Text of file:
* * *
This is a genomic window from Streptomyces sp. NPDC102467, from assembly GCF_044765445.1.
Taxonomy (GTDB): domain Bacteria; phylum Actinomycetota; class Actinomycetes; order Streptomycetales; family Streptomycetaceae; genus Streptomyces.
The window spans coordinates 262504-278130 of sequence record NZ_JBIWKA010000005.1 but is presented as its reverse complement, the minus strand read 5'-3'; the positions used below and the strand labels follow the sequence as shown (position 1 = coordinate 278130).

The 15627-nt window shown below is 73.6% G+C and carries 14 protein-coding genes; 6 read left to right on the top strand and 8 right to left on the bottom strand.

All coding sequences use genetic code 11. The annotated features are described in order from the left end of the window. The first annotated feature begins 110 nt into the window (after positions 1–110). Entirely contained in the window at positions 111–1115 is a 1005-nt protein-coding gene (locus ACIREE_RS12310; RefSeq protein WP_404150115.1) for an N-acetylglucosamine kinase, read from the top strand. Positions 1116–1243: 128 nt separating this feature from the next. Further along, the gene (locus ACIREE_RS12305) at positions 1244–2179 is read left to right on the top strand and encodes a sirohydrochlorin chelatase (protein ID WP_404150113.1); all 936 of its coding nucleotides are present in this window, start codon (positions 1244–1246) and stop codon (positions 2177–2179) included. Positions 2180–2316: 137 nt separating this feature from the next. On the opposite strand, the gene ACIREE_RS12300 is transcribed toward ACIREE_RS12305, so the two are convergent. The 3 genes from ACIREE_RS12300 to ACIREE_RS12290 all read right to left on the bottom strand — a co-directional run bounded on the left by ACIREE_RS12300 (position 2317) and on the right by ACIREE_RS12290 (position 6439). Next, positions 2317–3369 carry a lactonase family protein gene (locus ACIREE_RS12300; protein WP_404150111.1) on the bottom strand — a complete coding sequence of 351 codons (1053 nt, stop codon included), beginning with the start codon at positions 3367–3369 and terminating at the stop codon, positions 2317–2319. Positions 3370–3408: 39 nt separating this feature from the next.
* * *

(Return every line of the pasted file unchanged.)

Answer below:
This is a genomic window from Streptomyces sp. NPDC102467, from assembly GCF_044765445.1.
Taxonomy (GTDB): domain Bacteria; phylum Actinomycetota; class Actinomycetes; order Streptomycetales; family Streptomycetaceae; genus Streptomyces.
The window spans coordinates 262504-278130 of sequence record NZ_JBIWKA010000005.1 but is presented as its reverse complement, the minus strand read 5'-3'; the positions used below and the strand labels follow the sequence as shown (position 1 = coordinate 278130).

The 15627-nt window shown below is 73.6% G+C and carries 14 protein-coding genes; 6 read left to right on the top strand and 8 right to left on the bottom strand.

All coding sequences use genetic code 11. The annotated features are described in order from the left end of the window. The first annotated feature begins 110 nt into the window (after positions 1–110). Entirely contained in the window at positions 111–1115 is a 1005-nt protein-coding gene (locus ACIREE_RS12310; RefSeq protein WP_404150115.1) for an N-acetylglucosamine kinase, read from the top strand. Positions 1116–1243: 128 nt separating this feature from the next. Further along, the gene (locus ACIREE_RS12305) at positions 1244–2179 is read left to right on the top strand and encodes a sirohydrochlorin chelatase (protein ID WP_404150113.1); all 936 of its coding nucleotides are present in this window, start codon (positions 1244–1246) and stop codon (positions 2177–2179) included. Positions 2180–2316: 137 nt separating this feature from the next. On the opposite strand, the gene ACIREE_RS12300 is transcribed toward ACIREE_RS12305, so the two are convergent. The 3 genes from ACIREE_RS12300 to ACIREE_RS12290 all read right to left on the bottom strand — a co-directional run bounded on the left by ACIREE_RS12300 (position 2317) and on the right by ACIREE_RS12290 (position 6439). Next, positions 2317–3369 carry a lactonase family protein gene (locus ACIREE_RS12300; protein WP_404150111.1) on the bottom strand — a complete coding sequence of 351 codons (1053 nt, stop codon included), beginning with the start codon at positions 3367–3369 and terminating at the stop codon, positions 2317–2319. Positions 3370–3408: 39 nt separating this feature from the next.